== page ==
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Entrepreneurial Dimensions: The Relationship of Individual, Venture, and Environmental Factors to Success.

Entrepreneurship, a complex phenomenon, exhibits a rich history of theoretical contributions, but lacks a unifying theory. This research operationalizes a multidimensional framework for exploring the complexities of entrepreneurship based upon the synthesis of diverse disciplinary perspectives. Expanding upon Lumpkin and Dess's (1996) proposal for a contingency framework, entrepreneurship is modeled as an economic phenomenon, with elements for the individual, the firm, and the environment, each of which influences success. The individual element expands upon and refines Robinson (1989) and Shanthakumar's (1992) entrepreneurial attitudinal orientation (EAO) framework, assessing attitudinal and behavioral orientations in ten dimensions. The element of the firm integrates theoretical contributions from the fields of economics, strategy, and entrepreneurship to assess firm-specific characteristics in four aspects: competitive attitude, strategic orientation, level of technology, and the utilization of networks f or information exchange. Environmental influences are also assessed in four dimensions: turbulence, hostility, complexity, and munificence. Success is measured in terms of sales growth, income, employment trends and satisfaction. Success is found to have two distinct dimensions: economic success and the entrepreneur's satisfaction.

Empirical data from 370 entrepreneurs is analyzed by a combination of MANOVA analyses and linear path modeling using structural equation modeling (SEM). Different individual and firm profiles are manifested for differing levels of success in each of its dimensions.

The usefulness of the proposed multidimensional framework is supported. All three of the principle elements of entrepreneurship (the individual, the firm, and the environment) are shown to be interrelated and to significantly differentiate the more from the less successful entrepreneurs. Articulating two distinct domains of success reveals uniquely different profiles for economic success than for entrepreneurial satisfaction. The data further reveals that a venture's transition from entrepreneurial to organizationally driven requires distinctly individual behavioral orientations to be institutionalized (e.g. aggressive achievement to competitive aggression), while also requiring the firm to develop specific processes in strategy, technology, and the utilization of networks. Furthermore, the relationships between individual attitudinal orientations and economic success display non-monotonic patterns. Highest levels of economic success do not correspond to the highest levels of entrepreneurial behavior. The in dividual's attitudes have twice the effect upon the economic success of the venture as do the firm's characteristics. Conversely, the firm's characteristics have twice the influence upon the satisfaction of the entrepreneur as do the individual's attitudes.

Environmental influences are relatively minor. While interpretation of environmental effects are tentative due to the homogeneity of the sample, both the individual and the firm exhibit higher levels of success under perceptions of higher stress and complexity. Increased turbulence, while not meaning less successful, corresponds to the firm's being less competitively aggressive, having lower levels of strategy, using less networking, and exhibiting lower levels of technology. A munificent environment provides a slightly positive influence, but appears to benefit the individual, not the firm.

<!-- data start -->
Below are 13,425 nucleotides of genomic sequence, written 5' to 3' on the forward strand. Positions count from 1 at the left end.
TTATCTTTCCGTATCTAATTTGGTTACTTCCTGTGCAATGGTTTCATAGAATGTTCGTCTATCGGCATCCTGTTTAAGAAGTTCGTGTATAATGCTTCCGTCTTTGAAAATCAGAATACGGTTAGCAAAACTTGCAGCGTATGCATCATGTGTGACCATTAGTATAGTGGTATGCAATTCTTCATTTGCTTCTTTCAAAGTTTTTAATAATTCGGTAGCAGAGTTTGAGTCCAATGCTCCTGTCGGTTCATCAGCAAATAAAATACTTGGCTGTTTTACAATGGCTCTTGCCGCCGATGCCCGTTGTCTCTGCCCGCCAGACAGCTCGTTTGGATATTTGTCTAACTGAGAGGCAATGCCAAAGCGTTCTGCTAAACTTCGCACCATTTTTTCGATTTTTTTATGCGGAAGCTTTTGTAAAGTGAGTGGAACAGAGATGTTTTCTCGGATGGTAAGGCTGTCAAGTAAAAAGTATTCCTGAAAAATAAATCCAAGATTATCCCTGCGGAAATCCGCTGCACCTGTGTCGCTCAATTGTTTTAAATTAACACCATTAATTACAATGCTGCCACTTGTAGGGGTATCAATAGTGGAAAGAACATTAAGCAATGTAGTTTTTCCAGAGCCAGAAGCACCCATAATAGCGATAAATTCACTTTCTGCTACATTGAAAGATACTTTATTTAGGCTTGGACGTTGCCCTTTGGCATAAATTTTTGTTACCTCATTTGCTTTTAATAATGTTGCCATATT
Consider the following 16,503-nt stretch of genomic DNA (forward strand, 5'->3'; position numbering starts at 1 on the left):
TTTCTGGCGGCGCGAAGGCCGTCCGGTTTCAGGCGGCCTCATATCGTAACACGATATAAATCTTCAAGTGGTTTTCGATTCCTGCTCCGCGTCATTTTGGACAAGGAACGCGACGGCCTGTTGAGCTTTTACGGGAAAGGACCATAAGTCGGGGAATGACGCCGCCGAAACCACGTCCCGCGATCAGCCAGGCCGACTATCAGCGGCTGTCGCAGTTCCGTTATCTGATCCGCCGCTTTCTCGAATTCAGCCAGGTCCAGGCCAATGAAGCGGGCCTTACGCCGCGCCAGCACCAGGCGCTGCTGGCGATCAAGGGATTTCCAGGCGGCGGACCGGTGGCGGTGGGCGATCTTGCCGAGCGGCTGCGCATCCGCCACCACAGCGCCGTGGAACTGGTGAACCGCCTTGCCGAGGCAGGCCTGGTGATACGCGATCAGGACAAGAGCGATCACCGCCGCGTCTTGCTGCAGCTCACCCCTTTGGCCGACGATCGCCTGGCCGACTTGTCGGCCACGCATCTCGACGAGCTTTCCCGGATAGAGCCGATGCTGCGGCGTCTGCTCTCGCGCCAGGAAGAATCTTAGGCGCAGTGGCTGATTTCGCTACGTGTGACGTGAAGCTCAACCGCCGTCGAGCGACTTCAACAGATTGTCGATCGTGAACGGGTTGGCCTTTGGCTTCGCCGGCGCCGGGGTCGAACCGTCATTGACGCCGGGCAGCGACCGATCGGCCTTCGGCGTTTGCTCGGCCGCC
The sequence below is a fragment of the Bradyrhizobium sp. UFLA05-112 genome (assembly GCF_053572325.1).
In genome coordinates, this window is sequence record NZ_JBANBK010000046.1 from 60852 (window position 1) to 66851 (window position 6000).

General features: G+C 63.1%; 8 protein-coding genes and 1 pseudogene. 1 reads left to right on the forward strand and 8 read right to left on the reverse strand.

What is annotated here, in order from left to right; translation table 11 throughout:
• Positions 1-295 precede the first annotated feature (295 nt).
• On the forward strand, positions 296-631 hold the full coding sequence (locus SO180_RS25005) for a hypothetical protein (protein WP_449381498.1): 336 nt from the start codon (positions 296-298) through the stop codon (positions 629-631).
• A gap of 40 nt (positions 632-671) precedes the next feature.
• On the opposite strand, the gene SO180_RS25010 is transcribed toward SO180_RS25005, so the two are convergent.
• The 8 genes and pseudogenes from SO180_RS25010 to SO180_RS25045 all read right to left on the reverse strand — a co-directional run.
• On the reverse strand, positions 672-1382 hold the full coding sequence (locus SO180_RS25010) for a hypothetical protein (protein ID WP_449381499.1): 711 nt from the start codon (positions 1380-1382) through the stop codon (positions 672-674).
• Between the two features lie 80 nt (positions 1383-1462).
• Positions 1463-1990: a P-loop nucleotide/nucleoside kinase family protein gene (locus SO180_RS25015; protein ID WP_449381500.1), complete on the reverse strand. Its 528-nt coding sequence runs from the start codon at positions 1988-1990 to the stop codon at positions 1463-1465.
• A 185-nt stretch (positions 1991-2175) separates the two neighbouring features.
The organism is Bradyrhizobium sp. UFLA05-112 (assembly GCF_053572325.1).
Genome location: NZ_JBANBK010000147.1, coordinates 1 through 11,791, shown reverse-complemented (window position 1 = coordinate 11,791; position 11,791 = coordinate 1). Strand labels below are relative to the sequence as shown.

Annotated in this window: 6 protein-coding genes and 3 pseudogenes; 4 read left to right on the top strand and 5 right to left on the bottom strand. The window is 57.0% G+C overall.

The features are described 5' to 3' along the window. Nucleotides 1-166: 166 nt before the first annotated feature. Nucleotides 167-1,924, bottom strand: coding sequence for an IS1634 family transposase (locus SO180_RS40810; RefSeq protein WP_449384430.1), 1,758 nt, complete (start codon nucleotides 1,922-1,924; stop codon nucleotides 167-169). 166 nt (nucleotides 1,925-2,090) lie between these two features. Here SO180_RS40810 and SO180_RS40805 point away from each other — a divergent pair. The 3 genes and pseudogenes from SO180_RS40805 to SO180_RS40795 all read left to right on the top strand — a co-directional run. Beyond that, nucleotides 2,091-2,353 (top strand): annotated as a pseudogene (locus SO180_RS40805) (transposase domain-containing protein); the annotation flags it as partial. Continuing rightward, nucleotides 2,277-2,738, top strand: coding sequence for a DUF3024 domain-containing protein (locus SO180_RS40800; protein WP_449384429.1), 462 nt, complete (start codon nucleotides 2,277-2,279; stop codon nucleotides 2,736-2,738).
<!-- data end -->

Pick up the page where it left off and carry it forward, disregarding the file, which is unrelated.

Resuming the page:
This research contributes to entrepreneurship theory by integrating, operationalizing and rigorously testing a multidimensional framework, and by then analyzing it with methodological rigor. In addition to supporting the overall framework, the EAO's framework and scale's precision is improved, resulting in the ability to differentiate entrepreneurs as opposed to differentiating between entrepreneurial and non-entrepreneurial individuals.

This research has implications for academics, policymakers, and practitioners. The EAO scale and its increased precision has implications for educators as well as practitioners. Attitudes are dynamic and subject to change. Focusing on those attitudes that impact the success of the venture will assist training and development programs to be more effective. The validation of a framework to model and measure the effects of multiple contingencies presents a challenge to entrepreneurship scholars for increased research rigor. The potentially most significant implication from this study is within the realm of environmental influence. Environmental munificence or generosity appears to impact the individual, not the firm. The data suggest that growing firms may succeed regardless of their perception of the environment. Limitations to the study are discussed and suggestions are made for future research, including a call to refine the framework by applying it to multi-environment/multi-country research.
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Author:Solymossy, Emeric
Publication:Entrepreneurship: Theory and Practice
Article Type:Brief Article
Geographic Code:1USA
Date:Jun 22, 2000
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